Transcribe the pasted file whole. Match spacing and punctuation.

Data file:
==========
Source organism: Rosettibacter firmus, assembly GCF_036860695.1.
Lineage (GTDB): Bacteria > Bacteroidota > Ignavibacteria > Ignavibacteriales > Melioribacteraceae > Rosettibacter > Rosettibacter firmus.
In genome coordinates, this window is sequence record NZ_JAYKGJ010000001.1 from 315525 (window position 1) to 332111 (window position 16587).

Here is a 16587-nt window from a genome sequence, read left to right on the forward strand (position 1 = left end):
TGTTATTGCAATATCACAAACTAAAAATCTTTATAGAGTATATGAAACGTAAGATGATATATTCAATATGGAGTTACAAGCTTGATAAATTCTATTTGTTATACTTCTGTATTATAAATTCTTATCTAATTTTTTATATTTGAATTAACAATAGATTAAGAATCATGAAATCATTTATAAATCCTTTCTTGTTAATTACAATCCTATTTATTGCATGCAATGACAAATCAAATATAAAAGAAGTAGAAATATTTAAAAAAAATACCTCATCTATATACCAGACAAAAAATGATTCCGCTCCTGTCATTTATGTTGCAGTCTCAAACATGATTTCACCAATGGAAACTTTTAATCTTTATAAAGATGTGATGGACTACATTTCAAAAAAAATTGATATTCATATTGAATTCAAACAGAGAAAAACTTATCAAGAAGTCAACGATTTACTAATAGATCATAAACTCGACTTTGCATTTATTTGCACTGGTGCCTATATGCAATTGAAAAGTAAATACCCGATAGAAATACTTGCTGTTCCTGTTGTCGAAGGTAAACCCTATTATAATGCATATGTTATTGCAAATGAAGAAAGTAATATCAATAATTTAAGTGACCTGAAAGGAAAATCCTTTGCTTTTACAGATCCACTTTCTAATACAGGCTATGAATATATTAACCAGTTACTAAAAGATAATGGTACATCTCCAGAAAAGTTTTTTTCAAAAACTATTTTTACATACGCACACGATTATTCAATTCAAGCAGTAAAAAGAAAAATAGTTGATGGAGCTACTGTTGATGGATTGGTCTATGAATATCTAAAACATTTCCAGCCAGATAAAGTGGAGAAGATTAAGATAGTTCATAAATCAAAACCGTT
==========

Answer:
Source organism: Rosettibacter firmus, assembly GCF_036860695.1.
Lineage (GTDB): Bacteria > Bacteroidota > Ignavibacteria > Ignavibacteriales > Melioribacteraceae > Rosettibacter > Rosettibacter firmus.
In genome coordinates, this window is sequence record NZ_JAYKGJ010000001.1 from 315525 (window position 1) to 332111 (window position 16587).

Here is a 16587-nt window from a genome sequence, read left to right on the forward strand (position 1 = left end):
TGTTATTGCAATATCACAAACTAAAAATCTTTATAGAGTATATGAAACGTAAGATGATATATTCAATATGGAGTTACAAGCTTGATAAATTCTATTTGTTATACTTCTGTATTATAAATTCTTATCTAATTTTTTATATTTGAATTAACAATAGATTAAGAATCATGAAATCATTTATAAATCCTTTCTTGTTAATTACAATCCTATTTATTGCATGCAATGACAAATCAAATATAAAAGAAGTAGAAATATTTAAAAAAAATACCTCATCTATATACCAGACAAAAAATGATTCCGCTCCTGTCATTTATGTTGCAGTCTCAAACATGATTTCACCAATGGAAACTTTTAATCTTTATAAAGATGTGATGGACTACATTTCAAAAAAAATTGATATTCATATTGAATTCAAACAGAGAAAAACTTATCAAGAAGTCAACGATTTACTAATAGATCATAAACTCGACTTTGCATTTATTTGCACTGGTGCCTATATGCAATTGAAAAGTAAATACCCGATAGAAATACTTGCTGTTCCTGTTGTCGAAGGTAAACCCTATTATAATGCATATGTTATTGCAAATGAAGAAAGTAATATCAATAATTTAAGTGACCTGAAAGGAAAATCCTTTGCTTTTACAGATCCACTTTCTAATACAGGCTATGAATATATTAACCAGTTACTAAAAGATAATGGTACATCTCCAGAAAAGTTTTTTTCAAAAACTATTTTTACATACGCACACGATTATTCAATTCAAGCAGTAAAAAGAAAAATAGTTGATGGAGCTACTGTTGATGGATTGGTCTATGAATATCTAAAACATTTCCAGCCAGATAAAGTGGAGAAGATTAAGATAGTTCATAAATCAAAACCGTT